The chain of custody (COC) is a vital document necessary to ensure the successful completion of sample analysis and handled with enough care and detail that it can stand up to the scrutiny of any legal or government authority. Most of the requested information needed on your COC is pretty apparent, but there are essential details that are sometimes overlooked and not conveyed to the lab. Missing these details can potentially delay the preparation or even the ability of the lab to accept the sample and subsequently delay the issuing of the final analytical report.

Below are a few tips often overlooked when completing a COC to help ensure a successful sample exchange with your lab.

Chain of Custody Do’s

  • DO include your facility or source name, project reference number, and site location. This information aids greatly in compiling data and accessing previous reports for annual and or repeating projects.
  • DO use the best practice of recording sample volumes on your COC. Volumes are measured on all liquid samples by the laboratory and cross-checked with the COC. This record lets us know if any sample volume was lost during transit.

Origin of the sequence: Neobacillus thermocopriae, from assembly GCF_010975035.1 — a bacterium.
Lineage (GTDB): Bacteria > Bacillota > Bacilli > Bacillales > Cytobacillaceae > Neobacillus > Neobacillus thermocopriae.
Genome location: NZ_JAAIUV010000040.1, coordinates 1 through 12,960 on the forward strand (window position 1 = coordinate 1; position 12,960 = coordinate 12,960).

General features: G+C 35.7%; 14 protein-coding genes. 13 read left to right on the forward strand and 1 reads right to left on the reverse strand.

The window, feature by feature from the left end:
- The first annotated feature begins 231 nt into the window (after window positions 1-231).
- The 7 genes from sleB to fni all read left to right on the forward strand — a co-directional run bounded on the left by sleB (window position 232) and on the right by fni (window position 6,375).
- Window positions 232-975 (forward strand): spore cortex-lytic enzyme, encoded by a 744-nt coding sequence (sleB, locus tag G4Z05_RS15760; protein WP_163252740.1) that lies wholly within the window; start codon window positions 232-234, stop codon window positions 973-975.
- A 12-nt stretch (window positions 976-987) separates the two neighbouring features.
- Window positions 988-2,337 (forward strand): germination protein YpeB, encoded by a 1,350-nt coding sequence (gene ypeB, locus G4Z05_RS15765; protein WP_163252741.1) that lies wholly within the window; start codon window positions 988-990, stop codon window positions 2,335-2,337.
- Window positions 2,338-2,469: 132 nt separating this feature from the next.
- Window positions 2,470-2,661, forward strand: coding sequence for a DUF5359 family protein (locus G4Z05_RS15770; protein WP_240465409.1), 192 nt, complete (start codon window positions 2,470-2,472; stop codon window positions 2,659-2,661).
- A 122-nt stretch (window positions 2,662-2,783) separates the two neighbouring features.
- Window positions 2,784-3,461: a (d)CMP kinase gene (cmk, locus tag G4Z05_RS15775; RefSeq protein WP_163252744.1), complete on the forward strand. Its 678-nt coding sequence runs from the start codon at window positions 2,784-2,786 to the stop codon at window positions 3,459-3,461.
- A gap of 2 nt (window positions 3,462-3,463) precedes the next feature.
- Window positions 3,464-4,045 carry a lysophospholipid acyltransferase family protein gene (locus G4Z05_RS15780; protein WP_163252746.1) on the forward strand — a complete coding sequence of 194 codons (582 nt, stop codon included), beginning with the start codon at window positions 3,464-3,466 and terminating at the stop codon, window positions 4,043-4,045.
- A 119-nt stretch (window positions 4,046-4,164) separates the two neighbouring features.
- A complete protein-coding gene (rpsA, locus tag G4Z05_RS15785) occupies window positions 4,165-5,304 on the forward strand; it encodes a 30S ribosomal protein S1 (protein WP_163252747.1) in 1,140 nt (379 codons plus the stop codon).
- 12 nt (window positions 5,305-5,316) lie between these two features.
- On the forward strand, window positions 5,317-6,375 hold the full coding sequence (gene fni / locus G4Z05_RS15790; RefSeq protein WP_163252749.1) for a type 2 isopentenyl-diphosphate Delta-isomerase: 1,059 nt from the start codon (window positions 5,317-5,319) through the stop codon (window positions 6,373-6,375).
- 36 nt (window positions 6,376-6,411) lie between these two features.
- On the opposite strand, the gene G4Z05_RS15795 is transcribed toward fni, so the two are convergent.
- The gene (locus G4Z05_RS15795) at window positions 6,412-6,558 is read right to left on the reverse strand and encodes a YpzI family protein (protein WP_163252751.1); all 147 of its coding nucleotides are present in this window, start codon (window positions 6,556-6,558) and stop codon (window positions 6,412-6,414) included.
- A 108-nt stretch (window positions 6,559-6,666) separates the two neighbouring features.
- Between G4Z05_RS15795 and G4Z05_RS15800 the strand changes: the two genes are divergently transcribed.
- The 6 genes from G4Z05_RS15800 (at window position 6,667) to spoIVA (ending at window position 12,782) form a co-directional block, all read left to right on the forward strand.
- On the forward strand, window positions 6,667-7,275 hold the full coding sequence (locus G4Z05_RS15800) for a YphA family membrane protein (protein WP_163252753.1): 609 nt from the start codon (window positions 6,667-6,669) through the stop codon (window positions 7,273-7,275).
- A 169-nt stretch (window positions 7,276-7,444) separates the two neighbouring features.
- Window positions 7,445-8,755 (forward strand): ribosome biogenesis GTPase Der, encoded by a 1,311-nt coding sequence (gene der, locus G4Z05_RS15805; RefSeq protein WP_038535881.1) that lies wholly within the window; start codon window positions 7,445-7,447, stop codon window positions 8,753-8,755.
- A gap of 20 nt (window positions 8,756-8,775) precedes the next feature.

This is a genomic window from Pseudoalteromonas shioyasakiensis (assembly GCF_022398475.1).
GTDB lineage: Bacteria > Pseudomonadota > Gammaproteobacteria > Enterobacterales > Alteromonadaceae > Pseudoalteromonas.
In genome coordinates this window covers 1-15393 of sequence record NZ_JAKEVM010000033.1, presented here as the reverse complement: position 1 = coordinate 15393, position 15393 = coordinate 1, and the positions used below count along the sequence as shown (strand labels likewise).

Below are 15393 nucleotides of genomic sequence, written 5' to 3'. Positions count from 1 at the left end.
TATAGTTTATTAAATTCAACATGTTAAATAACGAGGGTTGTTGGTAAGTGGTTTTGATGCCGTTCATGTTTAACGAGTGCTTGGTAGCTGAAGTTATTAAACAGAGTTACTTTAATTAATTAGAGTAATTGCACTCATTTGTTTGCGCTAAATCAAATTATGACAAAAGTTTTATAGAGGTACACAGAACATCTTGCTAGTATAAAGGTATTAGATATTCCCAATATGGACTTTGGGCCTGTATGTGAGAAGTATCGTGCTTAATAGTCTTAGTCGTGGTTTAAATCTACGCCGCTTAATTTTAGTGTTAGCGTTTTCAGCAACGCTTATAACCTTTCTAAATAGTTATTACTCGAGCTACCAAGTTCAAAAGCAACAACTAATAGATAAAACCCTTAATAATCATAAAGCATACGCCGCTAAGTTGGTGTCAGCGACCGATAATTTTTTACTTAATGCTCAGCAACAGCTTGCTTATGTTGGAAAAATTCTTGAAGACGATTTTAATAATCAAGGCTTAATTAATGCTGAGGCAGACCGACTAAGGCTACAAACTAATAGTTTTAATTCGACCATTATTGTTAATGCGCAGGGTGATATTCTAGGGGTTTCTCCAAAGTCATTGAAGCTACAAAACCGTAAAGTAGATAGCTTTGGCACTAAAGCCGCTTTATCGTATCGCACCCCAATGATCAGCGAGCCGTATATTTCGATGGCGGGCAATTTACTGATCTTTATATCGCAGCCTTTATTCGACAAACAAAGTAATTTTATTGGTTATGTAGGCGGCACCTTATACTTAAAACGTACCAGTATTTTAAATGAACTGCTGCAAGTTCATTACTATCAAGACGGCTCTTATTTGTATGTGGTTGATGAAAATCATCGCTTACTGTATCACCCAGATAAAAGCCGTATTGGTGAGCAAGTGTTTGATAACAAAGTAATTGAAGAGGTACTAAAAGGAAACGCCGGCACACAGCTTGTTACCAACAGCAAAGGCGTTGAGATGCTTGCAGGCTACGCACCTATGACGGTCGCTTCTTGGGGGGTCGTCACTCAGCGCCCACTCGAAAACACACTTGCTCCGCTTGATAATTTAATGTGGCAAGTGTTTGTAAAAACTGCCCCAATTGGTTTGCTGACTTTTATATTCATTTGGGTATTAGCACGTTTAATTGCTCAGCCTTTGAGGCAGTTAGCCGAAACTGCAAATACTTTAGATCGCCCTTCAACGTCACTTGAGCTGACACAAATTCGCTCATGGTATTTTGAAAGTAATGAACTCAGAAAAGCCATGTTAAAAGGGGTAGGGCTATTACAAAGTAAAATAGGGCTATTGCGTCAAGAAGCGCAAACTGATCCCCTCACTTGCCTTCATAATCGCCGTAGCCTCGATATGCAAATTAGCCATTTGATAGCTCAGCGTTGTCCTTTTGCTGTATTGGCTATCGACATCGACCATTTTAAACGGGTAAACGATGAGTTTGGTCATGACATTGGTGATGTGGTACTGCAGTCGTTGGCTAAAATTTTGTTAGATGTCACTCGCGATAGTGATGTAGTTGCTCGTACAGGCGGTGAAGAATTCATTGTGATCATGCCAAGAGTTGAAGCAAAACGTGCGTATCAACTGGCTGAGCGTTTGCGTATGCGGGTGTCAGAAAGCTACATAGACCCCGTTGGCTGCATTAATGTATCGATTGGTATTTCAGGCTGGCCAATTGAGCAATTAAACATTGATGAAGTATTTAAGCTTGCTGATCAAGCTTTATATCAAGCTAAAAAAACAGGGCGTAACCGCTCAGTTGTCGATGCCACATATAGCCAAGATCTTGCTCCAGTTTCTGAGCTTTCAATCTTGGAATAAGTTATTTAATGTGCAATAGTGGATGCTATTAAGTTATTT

• DO be sure to record the date and time when relinquishing and receiving samples. You must record this each and every time perfectly in line to ensure the integrity of the samples and that the chain of custody is never broken.

Chain of Custody Don’ts

  • DON’T cover up mistakes with white out or black marker. Errors and typos can happen, and when they do, the best practice is to mark through the mistake with a single strikethrough, make the correction, initial, and date.
  • DON’T hesitate to contact your project manager or lab if you have any questions or concerns about completing a COC.

Need a COC form to include with your sample? Download one here or contact us.

David Myers

Project Manager

Dave is a project manager for the Durham, NC laboratory. He has a Bachelor of Science in Environmental Science with a focus in Environmental Chemistry from North Carolina State University. He has been with Enthalpy Analytical for 4 years and worked as a project manager the last 3 years. Dave primarily works with environmental clients with stack samples but also assists with Method 325B Fenceline Monitoring Programs.


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